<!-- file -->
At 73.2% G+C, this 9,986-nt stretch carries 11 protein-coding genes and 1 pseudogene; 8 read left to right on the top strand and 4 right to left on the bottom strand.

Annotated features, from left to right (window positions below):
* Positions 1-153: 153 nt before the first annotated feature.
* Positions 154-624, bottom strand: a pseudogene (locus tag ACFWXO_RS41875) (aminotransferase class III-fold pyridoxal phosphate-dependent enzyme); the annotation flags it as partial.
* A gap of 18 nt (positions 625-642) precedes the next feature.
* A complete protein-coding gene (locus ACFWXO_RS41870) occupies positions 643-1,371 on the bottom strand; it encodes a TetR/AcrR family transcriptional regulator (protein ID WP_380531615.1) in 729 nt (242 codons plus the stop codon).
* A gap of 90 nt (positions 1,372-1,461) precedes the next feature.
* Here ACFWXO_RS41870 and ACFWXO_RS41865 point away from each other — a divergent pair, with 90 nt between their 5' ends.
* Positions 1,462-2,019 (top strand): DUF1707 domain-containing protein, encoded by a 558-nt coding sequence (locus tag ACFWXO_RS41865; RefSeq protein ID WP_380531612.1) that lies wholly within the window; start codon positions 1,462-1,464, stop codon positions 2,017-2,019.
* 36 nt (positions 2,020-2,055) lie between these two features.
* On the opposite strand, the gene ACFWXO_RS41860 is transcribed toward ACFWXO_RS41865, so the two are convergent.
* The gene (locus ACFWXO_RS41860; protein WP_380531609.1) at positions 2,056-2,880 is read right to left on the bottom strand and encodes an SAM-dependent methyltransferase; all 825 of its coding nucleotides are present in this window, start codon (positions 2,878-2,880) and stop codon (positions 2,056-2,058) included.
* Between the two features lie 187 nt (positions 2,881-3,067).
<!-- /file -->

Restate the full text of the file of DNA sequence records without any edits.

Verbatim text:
At 73.2% G+C, this 9,986-nt stretch carries 11 protein-coding genes and 1 pseudogene; 8 read left to right on the top strand and 4 right to left on the bottom strand.

Annotated features, from left to right (window positions below):
* Positions 1-153: 153 nt before the first annotated feature.
* Positions 154-624, bottom strand: a pseudogene (locus tag ACFWXO_RS41875) (aminotransferase class III-fold pyridoxal phosphate-dependent enzyme); the annotation flags it as partial.
* A gap of 18 nt (positions 625-642) precedes the next feature.
* A complete protein-coding gene (locus ACFWXO_RS41870) occupies positions 643-1,371 on the bottom strand; it encodes a TetR/AcrR family transcriptional regulator (protein ID WP_380531615.1) in 729 nt (242 codons plus the stop codon).
* A gap of 90 nt (positions 1,372-1,461) precedes the next feature.
* Here ACFWXO_RS41870 and ACFWXO_RS41865 point away from each other — a divergent pair, with 90 nt between their 5' ends.
* Positions 1,462-2,019 (top strand): DUF1707 domain-containing protein, encoded by a 558-nt coding sequence (locus tag ACFWXO_RS41865; RefSeq protein ID WP_380531612.1) that lies wholly within the window; start codon positions 1,462-1,464, stop codon positions 2,017-2,019.
* 36 nt (positions 2,020-2,055) lie between these two features.
* On the opposite strand, the gene ACFWXO_RS41860 is transcribed toward ACFWXO_RS41865, so the two are convergent.
* The gene (locus ACFWXO_RS41860; protein WP_380531609.1) at positions 2,056-2,880 is read right to left on the bottom strand and encodes an SAM-dependent methyltransferase; all 825 of its coding nucleotides are present in this window, start codon (positions 2,878-2,880) and stop codon (positions 2,056-2,058) included.
* Between the two features lie 187 nt (positions 2,881-3,067).